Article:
A team of recent University of Pennsylvania graduates is behind the printer known as BioBot 1, a high-resolution 3-D desktop bioprinter that can build functional, three-dimensional living tissue. The primary objective of the device is to give research labs the chance to build living cells, which could expedite time spent on preclinical studies when experimenting with new treatments or pharmaceutical drugs and potentially eradicate medical experiments on animals.
“If we could somehow reveal the failures before testing drugs on people, we would be able to identify false positives much earlier in the drug development process,” Danny Cabrera, BioBots CEO and co-founder, told Forbes. “The problem is in animal testing — mice are not humans, and tests on animals often fail to mimic human diseases or predict how the human body responds to new drugs.”
The 3-D printing process follows three basic steps, starting with the creation of a computerized 3-D model of the tissue. The BioBot 1 printer chooses which “inks” to use, such as collagen, gelatin or other biocompatible materials used to replace or repair tissue. The printer then pushes the biomaterial out with the help of compressed air and constructs the tissue layer by layer.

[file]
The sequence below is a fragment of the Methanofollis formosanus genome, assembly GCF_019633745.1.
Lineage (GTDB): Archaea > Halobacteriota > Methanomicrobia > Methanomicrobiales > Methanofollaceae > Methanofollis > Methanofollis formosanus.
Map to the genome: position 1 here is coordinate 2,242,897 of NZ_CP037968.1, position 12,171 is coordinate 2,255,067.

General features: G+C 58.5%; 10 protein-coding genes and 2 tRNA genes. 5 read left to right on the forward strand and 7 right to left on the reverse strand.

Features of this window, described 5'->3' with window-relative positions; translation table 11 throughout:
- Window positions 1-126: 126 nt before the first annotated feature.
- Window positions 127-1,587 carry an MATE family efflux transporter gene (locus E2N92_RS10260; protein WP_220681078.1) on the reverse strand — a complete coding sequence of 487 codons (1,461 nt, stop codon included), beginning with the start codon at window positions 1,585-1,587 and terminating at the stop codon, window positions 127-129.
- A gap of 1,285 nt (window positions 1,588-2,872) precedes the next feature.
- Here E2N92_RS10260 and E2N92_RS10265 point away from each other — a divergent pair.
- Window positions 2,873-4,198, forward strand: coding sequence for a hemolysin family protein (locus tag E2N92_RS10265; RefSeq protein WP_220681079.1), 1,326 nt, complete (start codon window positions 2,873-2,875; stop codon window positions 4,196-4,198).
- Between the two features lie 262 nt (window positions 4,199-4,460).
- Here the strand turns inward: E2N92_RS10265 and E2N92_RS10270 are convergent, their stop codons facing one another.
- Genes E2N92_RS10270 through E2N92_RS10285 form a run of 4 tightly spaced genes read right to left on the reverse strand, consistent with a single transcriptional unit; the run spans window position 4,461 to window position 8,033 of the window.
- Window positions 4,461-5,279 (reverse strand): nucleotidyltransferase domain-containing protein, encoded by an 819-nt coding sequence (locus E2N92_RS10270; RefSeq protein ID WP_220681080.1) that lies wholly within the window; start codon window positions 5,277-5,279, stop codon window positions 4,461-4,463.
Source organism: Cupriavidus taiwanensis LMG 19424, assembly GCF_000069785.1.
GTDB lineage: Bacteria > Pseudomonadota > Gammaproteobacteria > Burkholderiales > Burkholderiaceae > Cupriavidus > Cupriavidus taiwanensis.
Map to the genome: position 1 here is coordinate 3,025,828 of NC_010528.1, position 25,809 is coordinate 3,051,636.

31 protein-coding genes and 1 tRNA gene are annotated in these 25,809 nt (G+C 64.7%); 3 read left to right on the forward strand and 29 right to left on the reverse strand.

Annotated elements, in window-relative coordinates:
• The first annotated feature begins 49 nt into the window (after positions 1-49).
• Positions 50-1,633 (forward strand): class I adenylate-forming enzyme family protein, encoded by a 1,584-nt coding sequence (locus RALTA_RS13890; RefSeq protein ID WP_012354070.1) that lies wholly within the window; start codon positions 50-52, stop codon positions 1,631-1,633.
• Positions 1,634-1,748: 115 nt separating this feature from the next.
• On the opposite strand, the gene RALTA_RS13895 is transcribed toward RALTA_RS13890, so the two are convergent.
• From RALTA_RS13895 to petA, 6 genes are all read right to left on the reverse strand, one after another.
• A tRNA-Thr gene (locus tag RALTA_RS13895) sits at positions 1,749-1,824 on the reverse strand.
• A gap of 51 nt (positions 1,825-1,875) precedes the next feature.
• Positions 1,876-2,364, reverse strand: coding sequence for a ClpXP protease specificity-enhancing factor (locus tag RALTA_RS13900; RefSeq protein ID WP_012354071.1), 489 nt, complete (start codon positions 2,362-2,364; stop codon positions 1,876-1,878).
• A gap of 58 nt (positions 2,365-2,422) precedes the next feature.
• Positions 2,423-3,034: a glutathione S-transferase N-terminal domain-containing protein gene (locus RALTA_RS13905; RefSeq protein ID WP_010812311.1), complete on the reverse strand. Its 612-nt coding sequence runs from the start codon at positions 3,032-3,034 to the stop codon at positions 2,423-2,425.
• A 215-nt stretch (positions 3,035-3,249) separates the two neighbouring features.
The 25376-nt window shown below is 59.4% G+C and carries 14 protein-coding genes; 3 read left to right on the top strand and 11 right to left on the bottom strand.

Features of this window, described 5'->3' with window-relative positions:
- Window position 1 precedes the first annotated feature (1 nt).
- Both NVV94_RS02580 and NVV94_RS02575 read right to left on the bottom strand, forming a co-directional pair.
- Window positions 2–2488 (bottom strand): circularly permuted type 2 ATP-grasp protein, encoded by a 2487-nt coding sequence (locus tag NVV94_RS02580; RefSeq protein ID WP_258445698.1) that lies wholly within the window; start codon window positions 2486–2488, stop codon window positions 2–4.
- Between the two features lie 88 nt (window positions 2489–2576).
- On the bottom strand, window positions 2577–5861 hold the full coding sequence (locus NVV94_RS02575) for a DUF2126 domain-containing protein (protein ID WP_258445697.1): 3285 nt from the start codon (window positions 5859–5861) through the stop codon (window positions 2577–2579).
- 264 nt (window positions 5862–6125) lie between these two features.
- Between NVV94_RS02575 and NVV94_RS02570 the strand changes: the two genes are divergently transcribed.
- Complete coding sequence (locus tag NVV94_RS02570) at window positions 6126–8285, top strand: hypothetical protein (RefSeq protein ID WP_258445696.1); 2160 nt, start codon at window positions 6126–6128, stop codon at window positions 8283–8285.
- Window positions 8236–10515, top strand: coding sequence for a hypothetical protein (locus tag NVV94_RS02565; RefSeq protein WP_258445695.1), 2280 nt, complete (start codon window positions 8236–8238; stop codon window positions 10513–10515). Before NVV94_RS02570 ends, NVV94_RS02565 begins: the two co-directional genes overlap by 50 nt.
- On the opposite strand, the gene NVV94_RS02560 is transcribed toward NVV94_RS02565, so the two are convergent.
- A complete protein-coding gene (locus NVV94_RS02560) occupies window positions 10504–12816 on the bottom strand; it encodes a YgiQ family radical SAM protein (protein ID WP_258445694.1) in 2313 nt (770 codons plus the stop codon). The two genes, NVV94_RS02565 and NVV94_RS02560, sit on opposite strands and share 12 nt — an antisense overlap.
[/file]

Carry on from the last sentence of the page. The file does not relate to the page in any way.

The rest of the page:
While using the BioBot 1 for research is the main focus for now, Cabrera doesn’t rule out the printer’s potential for transforming the future of organ donation. Eventually, more complex tissues could replace damaged tissues in the human body, he says. It could even replace organs with a patient’s own cells and eliminate the wait for an organ donation — a setback that costs 18 lives each day, according to the U.S. Department of Health and Human Services.
The printer is currently available for preorder on the BioBots website, starting at $25,000 for the general public — a bargain considering bioprinters from larger companies can cost upwards of $250,000, according to 3DPrint.com. Better yet, scientists, doctors, engineers or educators may purchase the technology for $5,000 once they qualify for the company’s Beta-testing program.
Learn more about BioBots at their website.
Top photo courtesy of BioBots’ Facebook page.